Author: David Long
Summary: A charming gift book of the strangest and most intriguing stories of London.
A fascinating tour of London’s strangest and most intriguing locations. Ranging from architectural evidence of past incidents and stories of life beneath the city, to anecdotes of magic, mystery, and murder, this is a perfect companion for anyone curious about the captivating capital. Learn why London buses are red, the city’s cabbie slang, its weirdest wills, and the maddest buildings never built. Take a trip around one of the world’s most beloved cities and discover the bizarre history of its pubs, graveyards, tube stations, parks, and palaces—it’s London as you’ve never seen it before.
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Summary: My Trip to London, a Personal Travel Journal, will help you plan and document your amazing trip to the Great City. Filled with writing prompts and blank lined pages the journal leads you through your travels from embarking to returning home. Start with recording your expectations and bucket list for the upcoming journey.
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Author: Siobhan Ferguson
Summary: From secluded mews to undiscovered cafes, flower markets, and tree-lined streets, prettycitylondon champions the quiet, gentle moments that allow you to escape in a huge capital city like London. If you know where to look, you will find that traditional shop fronts, vintage transport, artisan bakeries, florists, and bookstores are but a hop skip and a jump from the center, and some right bang in the middle.
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Author: Janine Marsh
Summary: One grey dismal day, Janine Marsh was on a trip to northern France to pick up some cheap wine. She returned to England a few hours later having put in an offer on a rundown old barn in the rural Seven Valleys area of Pas de Calais. This was not something she’d expected or planned for. Janine eventually gave up her job in London to move with her husband to live the good life in France. Or so she hoped. While getting to grips with the locals and la vie Française, and renovating her dilapidated new house, a building lacking the comforts of mains drainage, heating or proper rooms, and with little money and less of a clue, she started to realize there was lot more to her new home than she could ever have imagined.Ten years ago, Janine Marsh decided to leave her corporate life behind to fix up a run-down barn in northern France. This is the true story of her rollercoaster ride, in many ways a love story, with her sharp observations on the very different way of life, culture and etiquette of France. From her early struggles and homesickness through personal tragedy, to her attempts to become self-sufficient and to breed ‘the fattest chickens in the village’, Janine learned that there was more to her new home than she could ever have imagined. – Source: Amazon.com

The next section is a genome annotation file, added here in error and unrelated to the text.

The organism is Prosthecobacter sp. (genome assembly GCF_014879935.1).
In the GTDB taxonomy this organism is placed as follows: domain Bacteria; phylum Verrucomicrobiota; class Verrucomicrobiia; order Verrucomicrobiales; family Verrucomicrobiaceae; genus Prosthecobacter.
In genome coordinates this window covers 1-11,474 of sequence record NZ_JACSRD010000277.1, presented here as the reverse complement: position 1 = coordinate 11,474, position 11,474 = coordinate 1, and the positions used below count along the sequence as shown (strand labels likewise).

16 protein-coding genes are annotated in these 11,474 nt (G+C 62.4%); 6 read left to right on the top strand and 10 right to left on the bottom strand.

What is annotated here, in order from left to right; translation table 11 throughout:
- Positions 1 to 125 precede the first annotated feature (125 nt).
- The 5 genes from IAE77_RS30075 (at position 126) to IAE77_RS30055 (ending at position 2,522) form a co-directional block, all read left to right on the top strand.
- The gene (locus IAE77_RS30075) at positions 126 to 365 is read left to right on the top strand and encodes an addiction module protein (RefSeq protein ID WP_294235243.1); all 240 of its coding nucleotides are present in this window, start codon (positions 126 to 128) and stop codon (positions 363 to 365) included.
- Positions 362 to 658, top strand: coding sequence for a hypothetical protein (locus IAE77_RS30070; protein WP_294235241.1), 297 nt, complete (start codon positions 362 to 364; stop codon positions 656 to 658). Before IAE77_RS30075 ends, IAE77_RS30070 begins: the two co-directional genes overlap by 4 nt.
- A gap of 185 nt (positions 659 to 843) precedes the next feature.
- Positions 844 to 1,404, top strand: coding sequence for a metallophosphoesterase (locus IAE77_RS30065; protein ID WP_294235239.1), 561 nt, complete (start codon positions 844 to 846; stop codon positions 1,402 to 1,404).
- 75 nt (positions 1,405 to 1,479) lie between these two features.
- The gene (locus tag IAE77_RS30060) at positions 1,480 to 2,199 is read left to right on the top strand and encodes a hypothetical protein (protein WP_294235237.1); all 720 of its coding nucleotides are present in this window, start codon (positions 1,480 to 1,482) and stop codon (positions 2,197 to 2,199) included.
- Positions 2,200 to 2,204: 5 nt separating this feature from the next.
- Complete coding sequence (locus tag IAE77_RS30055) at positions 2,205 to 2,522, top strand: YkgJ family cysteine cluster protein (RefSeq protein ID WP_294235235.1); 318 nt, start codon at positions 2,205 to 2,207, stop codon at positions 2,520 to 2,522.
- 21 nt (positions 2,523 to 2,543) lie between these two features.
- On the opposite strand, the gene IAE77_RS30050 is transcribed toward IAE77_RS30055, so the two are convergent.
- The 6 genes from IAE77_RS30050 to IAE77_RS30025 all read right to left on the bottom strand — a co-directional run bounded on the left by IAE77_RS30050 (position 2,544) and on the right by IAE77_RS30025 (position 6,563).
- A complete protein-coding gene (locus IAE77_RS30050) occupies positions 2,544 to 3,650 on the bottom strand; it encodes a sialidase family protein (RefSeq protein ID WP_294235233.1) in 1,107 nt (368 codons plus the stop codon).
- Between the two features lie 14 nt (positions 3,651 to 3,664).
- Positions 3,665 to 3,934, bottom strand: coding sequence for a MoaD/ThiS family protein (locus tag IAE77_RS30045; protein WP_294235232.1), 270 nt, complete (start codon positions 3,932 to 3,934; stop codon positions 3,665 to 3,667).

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Author: Taiye Selasi
Summary: Electric, exhilarating, and beautifully crafted, Ghana Must Go introduces the world to Taiye Selasi, a novelist of extraordinary talent. In a sweeping narrative that takes readers from Accra to Lagos to London to New York, it is at once a portrait of a modern family and an exploration of the importance of where we come from to who we are. A renowned surgeon and failed husband, Kweku Sai dies suddenly at dawn outside his home in suburban Accra. The news of his death sends a ripple around the world, bringing together the family he abandoned years before. Moving with great elegance through time and place, Ghana Must Go charts their circuitous journey to one another and, along the way, teaches us that the truths we speak can heal the wounds we hide. – Source: Amazon.com
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Author: Leila Aboulela
Summary: Leila Aboulela’s American debut is a provocative, timely, and engaging novel about a young Muslim woman — once privileged and secular in her native land and now impoverished in London — gradually embracing her orthodox faith. With her Muslim hijab and down-turned gaze, Najwa is invisible to most eyes, especially to the rich families whose houses she cleans in London. Twenty years ago, Najwa, then at university in Khartoum, would never have imagined that one day she would be a maid. An upper-class Westernized Sudanese, her dreams were to marry well and raise a family. But a coup forces the young woman and her family into political exile in London. Soon orphaned, she finds solace and companionship within the Muslim community. Then Najwa meets Tamer, the intense, lonely younger brother of her employer. They find a common bond in faith and slowly, silently, begin to fall in love. Written with directness and force, Minaret is a lyric and insightful novel about Islam and an alluring glimpse into a culture Westerners are only just beginning to understand. – Source: Amazon.com
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